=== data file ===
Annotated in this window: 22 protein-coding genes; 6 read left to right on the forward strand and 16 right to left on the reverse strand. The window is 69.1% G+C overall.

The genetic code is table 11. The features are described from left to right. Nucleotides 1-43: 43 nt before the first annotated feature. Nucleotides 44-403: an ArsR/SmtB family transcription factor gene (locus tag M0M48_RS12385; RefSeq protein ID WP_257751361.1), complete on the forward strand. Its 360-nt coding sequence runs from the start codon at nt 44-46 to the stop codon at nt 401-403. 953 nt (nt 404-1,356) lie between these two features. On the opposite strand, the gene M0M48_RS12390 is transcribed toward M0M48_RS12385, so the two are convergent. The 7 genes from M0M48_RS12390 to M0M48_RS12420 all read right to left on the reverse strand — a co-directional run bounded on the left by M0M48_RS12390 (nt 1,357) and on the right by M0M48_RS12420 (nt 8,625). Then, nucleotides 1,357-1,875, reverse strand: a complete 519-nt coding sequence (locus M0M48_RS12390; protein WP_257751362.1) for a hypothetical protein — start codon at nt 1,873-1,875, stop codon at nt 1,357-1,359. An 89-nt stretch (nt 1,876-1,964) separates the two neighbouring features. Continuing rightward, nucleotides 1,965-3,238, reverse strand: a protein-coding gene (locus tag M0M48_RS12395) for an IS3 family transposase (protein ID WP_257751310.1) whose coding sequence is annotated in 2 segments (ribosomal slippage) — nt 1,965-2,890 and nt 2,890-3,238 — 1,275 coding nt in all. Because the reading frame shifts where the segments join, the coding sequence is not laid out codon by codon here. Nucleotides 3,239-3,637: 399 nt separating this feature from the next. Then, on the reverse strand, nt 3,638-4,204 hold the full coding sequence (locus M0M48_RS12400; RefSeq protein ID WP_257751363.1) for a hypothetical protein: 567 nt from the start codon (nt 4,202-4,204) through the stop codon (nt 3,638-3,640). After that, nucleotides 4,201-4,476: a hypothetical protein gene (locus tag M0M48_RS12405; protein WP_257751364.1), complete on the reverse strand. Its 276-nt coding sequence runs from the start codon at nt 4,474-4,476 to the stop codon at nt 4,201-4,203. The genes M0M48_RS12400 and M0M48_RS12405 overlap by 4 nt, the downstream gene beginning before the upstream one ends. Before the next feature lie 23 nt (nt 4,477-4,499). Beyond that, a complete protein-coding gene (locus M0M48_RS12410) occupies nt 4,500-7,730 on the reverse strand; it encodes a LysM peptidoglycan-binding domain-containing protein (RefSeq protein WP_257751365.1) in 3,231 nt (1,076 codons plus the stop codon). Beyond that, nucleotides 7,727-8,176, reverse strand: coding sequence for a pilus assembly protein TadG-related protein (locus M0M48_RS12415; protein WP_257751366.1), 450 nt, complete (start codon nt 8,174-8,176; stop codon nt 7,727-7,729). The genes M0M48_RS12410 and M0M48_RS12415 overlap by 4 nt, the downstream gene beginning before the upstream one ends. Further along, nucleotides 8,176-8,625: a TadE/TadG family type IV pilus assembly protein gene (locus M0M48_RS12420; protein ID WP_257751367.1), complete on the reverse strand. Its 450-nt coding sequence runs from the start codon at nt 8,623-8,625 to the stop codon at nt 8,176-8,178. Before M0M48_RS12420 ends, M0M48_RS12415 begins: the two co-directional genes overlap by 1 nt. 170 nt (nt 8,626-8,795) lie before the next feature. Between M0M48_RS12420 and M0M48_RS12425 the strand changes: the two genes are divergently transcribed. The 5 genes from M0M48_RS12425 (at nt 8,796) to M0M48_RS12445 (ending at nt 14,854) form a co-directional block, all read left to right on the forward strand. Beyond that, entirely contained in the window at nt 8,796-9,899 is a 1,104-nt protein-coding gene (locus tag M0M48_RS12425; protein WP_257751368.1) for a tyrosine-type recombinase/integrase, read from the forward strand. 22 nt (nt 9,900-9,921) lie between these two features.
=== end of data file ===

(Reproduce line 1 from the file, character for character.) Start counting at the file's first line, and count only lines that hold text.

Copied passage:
Annotated in this window: 22 protein-coding genes; 6 read left to right on the forward strand and 16 right to left on the reverse strand. The window is 69.1% G+C overall.